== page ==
Seismic Anisotropy beneath the Afar Depression, Ethiopia, and Adjacent Areas: Implications for Mantle Flow
Shear-wave splitting is a robust tool to infer the direction and strength of seismic anisotropy in the lithosphere and underlain asthenosphere. Previous studies of shear-wave splitting measurements obtained in the Afar Depression and adjacent areas concluded that either Precambrian suture zones or vertical magmatic dikes are mostly responsible for the observed azimuthal anisotropy. Here we report results of a systematic analysis of teleseismic shear-wave splitting using all the available broadband seismic data recorded in the Afar Depression, Main Ethiopian Rift (MER), and Ethiopian Plateau. The approximately 600 pairs of well-defined measurements reveal a systematic azimuthal dependence of splitting parameters with a 90-degree periodicity in the Afar Depression, where the splitting parameters fit well with a two-layer model of anisotropy. The top layer is characterized by a relatively small (0.65 s) splitting time and a WNW fast direction that can be attributed to magmatic dikes within the lithosphere, and the lower layer has a larger (2.0 s) splitting time and a NE fast direction. Using the spatial coherency of the splitting parameters obtained in the MER and on the Ethiopian Plateau, we estimated that the optimal depth of the source of anisotropy is 300 km, i.e., in the asthenosphere. The spatial and azimuthal variations of the observed anisotropy, when combined with seismic tomography and other results, can best be explained by a rift-parallel flow in the asthenosphere beneath the entire study area with small contributions from rift-parallel magmatic dikes.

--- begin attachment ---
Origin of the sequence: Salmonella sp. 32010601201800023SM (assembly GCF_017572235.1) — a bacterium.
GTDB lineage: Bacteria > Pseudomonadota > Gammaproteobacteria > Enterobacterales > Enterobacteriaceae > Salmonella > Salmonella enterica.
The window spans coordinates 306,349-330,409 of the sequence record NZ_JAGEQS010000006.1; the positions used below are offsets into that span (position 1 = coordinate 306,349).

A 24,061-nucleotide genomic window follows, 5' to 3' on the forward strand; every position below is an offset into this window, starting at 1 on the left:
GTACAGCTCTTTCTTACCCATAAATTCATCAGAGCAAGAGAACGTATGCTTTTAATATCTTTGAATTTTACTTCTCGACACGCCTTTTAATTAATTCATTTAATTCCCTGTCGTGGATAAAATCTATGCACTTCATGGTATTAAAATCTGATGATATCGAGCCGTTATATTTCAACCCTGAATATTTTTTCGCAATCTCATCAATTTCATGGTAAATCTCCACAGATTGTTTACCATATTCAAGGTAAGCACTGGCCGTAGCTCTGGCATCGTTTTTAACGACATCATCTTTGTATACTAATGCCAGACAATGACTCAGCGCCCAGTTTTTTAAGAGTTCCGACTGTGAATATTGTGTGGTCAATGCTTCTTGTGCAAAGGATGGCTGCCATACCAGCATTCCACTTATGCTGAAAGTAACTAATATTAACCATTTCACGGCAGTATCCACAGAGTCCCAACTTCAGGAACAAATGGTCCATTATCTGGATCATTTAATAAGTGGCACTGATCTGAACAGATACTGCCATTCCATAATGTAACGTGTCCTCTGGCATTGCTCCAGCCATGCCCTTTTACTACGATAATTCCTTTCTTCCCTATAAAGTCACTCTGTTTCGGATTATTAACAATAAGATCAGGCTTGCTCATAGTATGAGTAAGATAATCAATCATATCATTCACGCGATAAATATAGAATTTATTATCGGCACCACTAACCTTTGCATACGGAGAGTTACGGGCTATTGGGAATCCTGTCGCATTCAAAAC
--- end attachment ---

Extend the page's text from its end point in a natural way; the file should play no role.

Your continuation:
S. S. Gao et al., "Seismic Anisotropy beneath the Afar Depression, Ethiopia, and Adjacent Areas: Implications for Mantle Flow,", vol. 42, no. 2 Geological Society of America, Apr 2010.
North-Central Section (44th Annual) and South-Central Section (44th Annual) Joint Meeting (2010: Apr. 11-13, Branson, MO)
Geosciences and Geological and Petroleum Engineering
Article - Conference proceedings
© 2010 Geological Society of America, All rights reserved.